Eastern North Carolina is home to thousands of abandoned, wooden farm houses and barns. After the last farmer moves out and the final bales of golden, cured tobacco leaves have been sent to market, the buildings remain. Very few are knocked down–most are left to the elements, eventually rotting and collapsing. Outlasting the buildings are the late nineteenth-century family graveyards. These are modest collections of bleached headstones, most bearing the same last name, all protected by a fence of rusted, wrought iron. Naturally, each graveyard contains the headstones of a few infants or children as a testament to harder times. These graveyards can be found along nearly every country road. (If you can believe it, there’s even one inside a fenced-off, grassy area in the parking lot of Wilson’s primary shopping mall.) Eastern North Carolina is not quick to let go of its history. Many of the small farming families are gone, but the larger farmers who now tend the land simply work around the graveyards and old buildings, seemingly out of respect. It’s strangely romantic.
Because of the historic buildings on our property, our new horse farm has a bit of that romance. Another nice touch: We’re surrounded by farmland. Our little homestead is in the center of about 50 acres of cotton fields. Beyond the cotton are fields of corn and tobacco. Arguments about the ethics of big tobacco or debates over the price and proper use of corn notwithstanding, this is a peaceful, beautiful countryside. Miles and miles of riding trails wind through the surrounding fields. I hope you’ll forgive my descriptive digression. I assume you read these stories because you, too, love the romance of wild things and places–horses and farmland being two prime examples.
“Wild” definitely describes the lush countryside of eastern North Carolina. Wild plants, vines, trees, birds, deer, rabbits, the occasional bear and–oh yeah–snakes. I almost forgot about those guys. What’s an animal lover to do? Snakes keep the rodent population in check. Snakes can also kill your cats and dogs and could certainly injure a person or horse, with debilitating results. Removing the heavy underbrush from around the old buildings will help all concerned parties. Beyond that… well, maybe I’ve been in the country too long, but I found a great recipe for snake chili. Like with the crab apple trees, I do my best not to waste food. So, if I have to kill a snake, I’m going to eat it. Kimberly assures me, however, that I’ll be eating any batches of copperhead chili all by myself. Let me just add that if there are any problems involving skunks, opossums or nutria that need to be “put down,” those will just be chalked up as a waste. I’m sorry. I’ll eat just about anything, but I have to draw the line somewhere.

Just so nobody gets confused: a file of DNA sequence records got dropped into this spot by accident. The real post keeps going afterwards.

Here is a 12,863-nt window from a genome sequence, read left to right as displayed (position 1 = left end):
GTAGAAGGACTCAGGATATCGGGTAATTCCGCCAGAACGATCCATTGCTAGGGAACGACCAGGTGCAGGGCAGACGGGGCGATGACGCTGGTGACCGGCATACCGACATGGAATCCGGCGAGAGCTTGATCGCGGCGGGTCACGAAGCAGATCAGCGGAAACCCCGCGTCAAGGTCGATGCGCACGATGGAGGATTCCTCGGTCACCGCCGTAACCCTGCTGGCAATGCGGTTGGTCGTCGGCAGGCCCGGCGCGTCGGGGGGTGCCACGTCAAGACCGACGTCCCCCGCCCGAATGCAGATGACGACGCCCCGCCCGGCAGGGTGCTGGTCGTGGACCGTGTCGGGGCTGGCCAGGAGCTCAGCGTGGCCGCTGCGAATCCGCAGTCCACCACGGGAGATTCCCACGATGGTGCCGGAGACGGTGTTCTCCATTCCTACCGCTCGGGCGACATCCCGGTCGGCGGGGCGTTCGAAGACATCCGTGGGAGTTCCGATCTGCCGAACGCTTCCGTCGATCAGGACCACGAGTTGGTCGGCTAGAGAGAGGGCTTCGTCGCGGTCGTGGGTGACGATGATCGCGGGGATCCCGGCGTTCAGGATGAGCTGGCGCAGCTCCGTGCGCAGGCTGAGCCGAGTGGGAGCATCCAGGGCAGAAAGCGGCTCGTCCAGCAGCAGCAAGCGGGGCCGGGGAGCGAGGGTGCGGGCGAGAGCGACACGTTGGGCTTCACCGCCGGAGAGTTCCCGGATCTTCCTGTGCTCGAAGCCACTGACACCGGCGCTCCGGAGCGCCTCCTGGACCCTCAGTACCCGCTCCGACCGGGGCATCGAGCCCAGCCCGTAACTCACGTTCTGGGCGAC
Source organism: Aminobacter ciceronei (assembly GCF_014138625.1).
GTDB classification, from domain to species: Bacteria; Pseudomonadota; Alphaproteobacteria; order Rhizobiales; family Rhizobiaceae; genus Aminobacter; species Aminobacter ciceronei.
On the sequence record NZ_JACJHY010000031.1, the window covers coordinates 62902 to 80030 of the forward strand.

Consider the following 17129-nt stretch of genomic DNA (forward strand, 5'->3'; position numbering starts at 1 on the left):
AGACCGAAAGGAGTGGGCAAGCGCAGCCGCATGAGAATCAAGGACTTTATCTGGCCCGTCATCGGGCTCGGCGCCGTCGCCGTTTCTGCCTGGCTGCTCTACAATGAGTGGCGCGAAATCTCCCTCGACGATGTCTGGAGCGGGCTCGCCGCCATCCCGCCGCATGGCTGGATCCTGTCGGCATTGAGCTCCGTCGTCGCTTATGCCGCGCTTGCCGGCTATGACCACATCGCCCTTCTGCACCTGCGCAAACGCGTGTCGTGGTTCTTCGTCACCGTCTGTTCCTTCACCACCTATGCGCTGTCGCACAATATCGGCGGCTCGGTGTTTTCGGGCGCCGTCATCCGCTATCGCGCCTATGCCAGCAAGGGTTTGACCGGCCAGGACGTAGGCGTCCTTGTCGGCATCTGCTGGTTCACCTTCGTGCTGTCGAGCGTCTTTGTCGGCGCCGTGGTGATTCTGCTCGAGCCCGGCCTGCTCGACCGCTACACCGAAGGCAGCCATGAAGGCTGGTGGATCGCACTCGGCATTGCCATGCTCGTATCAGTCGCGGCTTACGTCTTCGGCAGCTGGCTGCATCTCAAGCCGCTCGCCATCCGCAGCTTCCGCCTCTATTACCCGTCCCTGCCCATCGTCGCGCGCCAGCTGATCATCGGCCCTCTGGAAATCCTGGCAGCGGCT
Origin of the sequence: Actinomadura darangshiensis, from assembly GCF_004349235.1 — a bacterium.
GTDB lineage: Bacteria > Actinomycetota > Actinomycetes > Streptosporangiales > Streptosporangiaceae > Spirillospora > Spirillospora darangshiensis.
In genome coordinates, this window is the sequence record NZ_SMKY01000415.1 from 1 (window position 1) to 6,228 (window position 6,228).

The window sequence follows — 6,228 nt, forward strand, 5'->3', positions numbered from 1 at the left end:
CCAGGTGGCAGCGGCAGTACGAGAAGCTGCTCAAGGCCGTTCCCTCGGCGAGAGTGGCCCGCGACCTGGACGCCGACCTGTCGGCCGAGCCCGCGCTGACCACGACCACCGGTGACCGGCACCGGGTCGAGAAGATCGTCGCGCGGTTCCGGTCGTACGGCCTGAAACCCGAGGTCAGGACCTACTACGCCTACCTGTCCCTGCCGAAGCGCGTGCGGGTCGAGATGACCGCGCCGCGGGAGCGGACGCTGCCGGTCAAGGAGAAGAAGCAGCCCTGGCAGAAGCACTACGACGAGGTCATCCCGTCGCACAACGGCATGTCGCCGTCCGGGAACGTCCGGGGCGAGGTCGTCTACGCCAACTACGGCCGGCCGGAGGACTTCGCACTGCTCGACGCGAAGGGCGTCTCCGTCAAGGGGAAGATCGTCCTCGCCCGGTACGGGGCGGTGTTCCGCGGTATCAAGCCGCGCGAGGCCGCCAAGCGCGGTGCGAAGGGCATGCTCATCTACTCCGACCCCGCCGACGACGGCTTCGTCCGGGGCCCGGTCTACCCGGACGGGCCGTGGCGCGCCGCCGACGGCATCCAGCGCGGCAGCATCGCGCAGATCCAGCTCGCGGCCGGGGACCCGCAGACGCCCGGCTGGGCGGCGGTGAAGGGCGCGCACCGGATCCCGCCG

Another “wild” thing I’ve got to contend with is the garden we inherited from Dean, the previous owner. It looks like something out of Joseph Conrad’s Heart of Darkness. If what’s growing beneath the grass and weeds is just half of what Dean described, we’re in for a mess of vegetables. The garden will have to wait, though. I have another stall to build. Kimberly and I have a series of appointments in the next few days to check out some prospective broodmares and we’re hoping to bring one home.
Of course, we want a mare who’ll give birth to a beautiful baby with great conformation. I know, who doesn’t? But the mare’s breeding and bloodlines can be revealed on websites or over the telephone. I think personality is as important as anatomy, and we want to meet these mares. In my limited experience, horses seem to lack both the desire and ability to conceal who they are. True to their wild nature, horses aren’t liars. In the first few moments you can usually tell if you and the horse will be a good match. I’m looking forward to meeting some new horses and finding a good mom.
I guess I’d better get started on that stall… and I will, just as soon as I finish this handful of figs.
Jeremy Law and his wife, Kimberly, live on a small farm in North Carolina.
Read Jeremy’s other columns in EquiSearch.com’s Humor section, and share your comments in the forum.